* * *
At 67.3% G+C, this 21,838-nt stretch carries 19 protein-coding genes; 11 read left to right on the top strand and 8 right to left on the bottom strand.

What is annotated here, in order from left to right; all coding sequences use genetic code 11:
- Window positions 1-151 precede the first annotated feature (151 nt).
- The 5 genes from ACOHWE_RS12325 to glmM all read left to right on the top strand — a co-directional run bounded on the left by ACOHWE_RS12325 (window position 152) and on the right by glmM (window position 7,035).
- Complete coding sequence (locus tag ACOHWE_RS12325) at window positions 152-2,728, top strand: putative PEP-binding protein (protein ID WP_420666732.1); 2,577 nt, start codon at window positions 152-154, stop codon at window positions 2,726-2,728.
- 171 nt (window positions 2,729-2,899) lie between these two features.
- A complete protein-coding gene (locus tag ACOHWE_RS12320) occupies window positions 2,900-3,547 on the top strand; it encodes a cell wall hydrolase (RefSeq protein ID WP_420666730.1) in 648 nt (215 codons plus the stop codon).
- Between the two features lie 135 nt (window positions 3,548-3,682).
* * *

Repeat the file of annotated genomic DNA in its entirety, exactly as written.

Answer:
At 67.3% G+C, this 21,838-nt stretch carries 19 protein-coding genes; 11 read left to right on the top strand and 8 right to left on the bottom strand.

What is annotated here, in order from left to right; all coding sequences use genetic code 11:
- Window positions 1-151 precede the first annotated feature (151 nt).
- The 5 genes from ACOHWE_RS12325 to glmM all read left to right on the top strand — a co-directional run bounded on the left by ACOHWE_RS12325 (window position 152) and on the right by glmM (window position 7,035).
- Complete coding sequence (locus tag ACOHWE_RS12325) at window positions 152-2,728, top strand: putative PEP-binding protein (protein ID WP_420666732.1); 2,577 nt, start codon at window positions 152-154, stop codon at window positions 2,726-2,728.
- 171 nt (window positions 2,729-2,899) lie between these two features.
- A complete protein-coding gene (locus tag ACOHWE_RS12320) occupies window positions 2,900-3,547 on the top strand; it encodes a cell wall hydrolase (RefSeq protein ID WP_420666730.1) in 648 nt (215 codons plus the stop codon).
- Between the two features lie 135 nt (window positions 3,548-3,682).